A New Year's Revision Technique for Your Novel

Meredith Sue Willis


I've been giving a piece of advice for many years to students in my novel writing classes: go through your manuscript once as a reader, sitting on your hands. This is, of course, another way of saying "Don't tinker. Don't start manipulating the sentences. Don't edit, Just read." Notes are allowed, but only at section or chapter breaks. The aim is to get an overview of plot, story, flow, and momentum.

Most of us who love to write are especially devoted to our words and phrases. We are always looking for a better way to say it. We expand here, tighten and cut there. We are often very good at the trees, but we tend to lose our way in the forest. Others of us, of course, are gifted at plot and story line. We may be natural storytellers, or we may have a clear model in mind that gives structure and momentum: a coming of age novel, a life story. Or, we might be mostly drawn to the possibilities of exploring character, slowing down time, going back and forth in time, examining moments and small details.

The best novels, in my opinion, do all these things. The writers of the best novels, however, don't necessarily do the things all at once. Thus I suggest different kinds of revisions, some fast, some slow, some focused on only a single thing. I wrote an essay about this called "Seven Layers to Revising Your Novel" that appeared in The Writer. Most of these suggestions for revision come from my own experience. I particularly like one that revises the second half or even the last quarter first. I also often do the "search for details" revision where you search through the whole novel for all appearances of a certain character (or place, or important object) to see how that element changes over the course of the novel. I also do housekeeping like checking for catch phrases or words that I tend to overuse ("shards" and "gazed deeply").

What I had never done before, however, was the straight-through read I described at the beginning. Since I'm working on a science fiction novel where story is of the essence, I decided finally to try it, and last month, I read the manuscript on my Kindle e-reader. I e-mailed it as a .doc file to my special Kindle address (if you have a Kindle, you have one of these, usually yourname@kindle.com). I kept a pencil and notebook at my side, and while I couldn't quite make myself wait for the end of the chapter, I did scribble only an occasional note, and tried hard not to copy edit or line edit. I concentrated on the story, and was horrified by various discrepancies: I had made certain revelations more than once, and the first person narrator repeatedly overheard conversations like a regular little spy.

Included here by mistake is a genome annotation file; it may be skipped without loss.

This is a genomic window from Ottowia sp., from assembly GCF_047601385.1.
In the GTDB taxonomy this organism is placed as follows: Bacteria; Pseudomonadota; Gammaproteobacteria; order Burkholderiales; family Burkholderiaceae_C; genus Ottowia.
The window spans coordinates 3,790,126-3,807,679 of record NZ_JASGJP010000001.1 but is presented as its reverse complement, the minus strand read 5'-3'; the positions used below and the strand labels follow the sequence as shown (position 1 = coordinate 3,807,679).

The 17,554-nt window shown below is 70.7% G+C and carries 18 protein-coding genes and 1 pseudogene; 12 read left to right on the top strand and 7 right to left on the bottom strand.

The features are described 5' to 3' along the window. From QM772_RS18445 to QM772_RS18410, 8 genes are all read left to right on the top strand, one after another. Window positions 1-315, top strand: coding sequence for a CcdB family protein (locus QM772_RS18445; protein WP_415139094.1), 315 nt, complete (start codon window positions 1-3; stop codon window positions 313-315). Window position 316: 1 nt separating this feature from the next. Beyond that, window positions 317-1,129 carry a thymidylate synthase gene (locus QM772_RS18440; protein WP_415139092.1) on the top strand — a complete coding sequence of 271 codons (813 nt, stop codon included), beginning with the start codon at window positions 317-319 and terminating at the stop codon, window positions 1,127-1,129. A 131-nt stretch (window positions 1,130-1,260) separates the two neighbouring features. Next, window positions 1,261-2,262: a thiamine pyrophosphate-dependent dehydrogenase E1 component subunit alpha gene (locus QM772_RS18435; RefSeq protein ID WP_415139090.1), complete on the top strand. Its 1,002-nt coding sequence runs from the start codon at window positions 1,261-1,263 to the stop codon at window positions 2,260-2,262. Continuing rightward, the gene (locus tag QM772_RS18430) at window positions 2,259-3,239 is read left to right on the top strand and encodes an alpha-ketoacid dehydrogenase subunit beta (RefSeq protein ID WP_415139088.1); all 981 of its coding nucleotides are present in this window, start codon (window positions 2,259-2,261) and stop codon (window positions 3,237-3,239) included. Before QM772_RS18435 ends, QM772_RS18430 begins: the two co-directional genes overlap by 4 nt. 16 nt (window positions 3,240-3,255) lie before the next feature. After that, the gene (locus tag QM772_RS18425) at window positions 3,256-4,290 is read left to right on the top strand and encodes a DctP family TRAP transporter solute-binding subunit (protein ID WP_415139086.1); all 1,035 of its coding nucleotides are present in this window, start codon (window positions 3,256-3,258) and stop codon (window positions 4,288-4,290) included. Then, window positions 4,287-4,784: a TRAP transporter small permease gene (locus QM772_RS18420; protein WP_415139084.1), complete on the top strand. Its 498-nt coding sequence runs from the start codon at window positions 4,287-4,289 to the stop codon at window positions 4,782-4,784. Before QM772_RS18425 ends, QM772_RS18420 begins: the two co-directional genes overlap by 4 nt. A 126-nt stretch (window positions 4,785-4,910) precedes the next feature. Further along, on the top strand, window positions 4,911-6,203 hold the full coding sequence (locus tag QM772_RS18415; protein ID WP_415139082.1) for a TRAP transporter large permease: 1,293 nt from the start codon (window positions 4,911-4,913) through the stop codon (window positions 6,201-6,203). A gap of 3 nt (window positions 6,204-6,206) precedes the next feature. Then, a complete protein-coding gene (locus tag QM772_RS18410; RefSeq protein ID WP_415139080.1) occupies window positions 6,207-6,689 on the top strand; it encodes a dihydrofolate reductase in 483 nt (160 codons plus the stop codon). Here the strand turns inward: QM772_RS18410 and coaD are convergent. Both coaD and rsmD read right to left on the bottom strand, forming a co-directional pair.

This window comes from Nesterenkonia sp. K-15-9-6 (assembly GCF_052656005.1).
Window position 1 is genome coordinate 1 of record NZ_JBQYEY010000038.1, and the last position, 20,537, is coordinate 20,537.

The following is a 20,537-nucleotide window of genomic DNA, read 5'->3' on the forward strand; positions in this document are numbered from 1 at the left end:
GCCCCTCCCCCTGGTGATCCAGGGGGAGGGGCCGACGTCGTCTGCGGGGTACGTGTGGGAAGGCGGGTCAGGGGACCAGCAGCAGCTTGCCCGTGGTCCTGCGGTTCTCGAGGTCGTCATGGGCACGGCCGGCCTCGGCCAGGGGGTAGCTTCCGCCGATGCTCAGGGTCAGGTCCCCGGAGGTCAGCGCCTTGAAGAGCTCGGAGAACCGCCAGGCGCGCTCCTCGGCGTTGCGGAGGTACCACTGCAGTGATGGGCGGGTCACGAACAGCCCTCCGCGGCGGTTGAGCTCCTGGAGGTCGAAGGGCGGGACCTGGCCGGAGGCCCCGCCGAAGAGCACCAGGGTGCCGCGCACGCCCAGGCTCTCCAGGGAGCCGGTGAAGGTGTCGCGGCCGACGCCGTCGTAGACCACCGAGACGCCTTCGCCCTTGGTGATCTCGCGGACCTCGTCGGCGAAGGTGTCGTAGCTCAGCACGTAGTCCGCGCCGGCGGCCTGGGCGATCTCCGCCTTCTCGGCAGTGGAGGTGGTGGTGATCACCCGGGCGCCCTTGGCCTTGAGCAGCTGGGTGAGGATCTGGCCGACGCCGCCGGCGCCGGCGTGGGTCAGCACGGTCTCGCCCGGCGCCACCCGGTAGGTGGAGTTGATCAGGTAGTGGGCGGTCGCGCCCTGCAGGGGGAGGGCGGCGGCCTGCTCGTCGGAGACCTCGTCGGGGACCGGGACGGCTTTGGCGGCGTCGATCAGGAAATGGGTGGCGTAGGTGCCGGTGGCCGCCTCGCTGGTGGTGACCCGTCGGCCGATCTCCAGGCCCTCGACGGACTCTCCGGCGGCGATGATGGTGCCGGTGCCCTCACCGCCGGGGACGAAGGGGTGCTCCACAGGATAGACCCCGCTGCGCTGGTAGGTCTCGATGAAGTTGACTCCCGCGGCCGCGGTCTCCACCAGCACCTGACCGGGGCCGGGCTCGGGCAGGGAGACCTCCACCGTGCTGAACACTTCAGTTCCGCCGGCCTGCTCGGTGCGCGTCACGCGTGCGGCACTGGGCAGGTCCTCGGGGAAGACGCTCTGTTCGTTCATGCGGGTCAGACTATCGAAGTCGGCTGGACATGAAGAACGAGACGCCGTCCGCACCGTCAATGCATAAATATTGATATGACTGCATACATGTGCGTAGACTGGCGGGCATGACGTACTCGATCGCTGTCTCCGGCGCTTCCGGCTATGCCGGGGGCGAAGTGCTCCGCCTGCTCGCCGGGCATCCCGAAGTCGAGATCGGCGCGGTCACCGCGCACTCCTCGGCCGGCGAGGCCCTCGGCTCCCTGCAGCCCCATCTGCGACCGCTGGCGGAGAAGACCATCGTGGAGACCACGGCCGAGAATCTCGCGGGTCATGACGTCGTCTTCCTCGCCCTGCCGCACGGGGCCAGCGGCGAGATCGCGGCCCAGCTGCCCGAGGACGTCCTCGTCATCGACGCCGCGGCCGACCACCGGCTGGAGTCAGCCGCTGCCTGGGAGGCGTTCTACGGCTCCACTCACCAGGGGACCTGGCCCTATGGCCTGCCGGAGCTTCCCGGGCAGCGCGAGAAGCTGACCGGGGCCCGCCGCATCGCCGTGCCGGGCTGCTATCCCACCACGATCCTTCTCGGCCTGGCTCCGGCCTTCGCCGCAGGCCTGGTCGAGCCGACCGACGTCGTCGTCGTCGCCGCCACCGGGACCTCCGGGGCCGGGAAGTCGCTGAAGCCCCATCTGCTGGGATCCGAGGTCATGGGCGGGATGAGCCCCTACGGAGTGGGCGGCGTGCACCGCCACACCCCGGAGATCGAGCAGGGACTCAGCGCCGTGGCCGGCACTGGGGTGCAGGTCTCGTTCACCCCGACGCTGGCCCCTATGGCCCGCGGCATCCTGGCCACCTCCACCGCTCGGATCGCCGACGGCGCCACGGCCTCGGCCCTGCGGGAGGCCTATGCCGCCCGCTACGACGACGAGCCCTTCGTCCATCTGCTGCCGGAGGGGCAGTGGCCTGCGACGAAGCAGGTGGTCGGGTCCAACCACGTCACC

The biggest problem, though, was the order in which the characters begin to explore the desert outside their home. I had them learn to ride the local flying aliens out into the desert before they took walks into the desert under their own steam. There was a complicated explanation for why they stopped flying to walk, but as I read, the impatient reader in me said, "Duh, why don't they just walk first and learn to fly later?"

I wrote myself a long note about what I needed to do, but didn't work on it till I'd finished reading. For me, this took a lot of self-discipline. I was glad, though, because once I got over some bumps, the story went very well, at least with the kind of speed read I was giving it, so I was encouraged and ready to get back to work.

I've now put the events of the story in a more sensible order that also seems to have the advantage of upping the ante, as they recommend in script writing--that is, the farther they go out into the desert, the more danger there is. For those of you who see yourself as artists rather than as suspense-builders, keep in mind that your first several drafts should have given full play to your instincts and inspiration. That comes first: getting out whatever it is that you are interested in exploring. Then, as you step back and begin to reshape and polish your sentences, you may also need to reshape and polish the trajectory of the story itself.

This revision technique might help.


Best wishes in your writing in the New Year!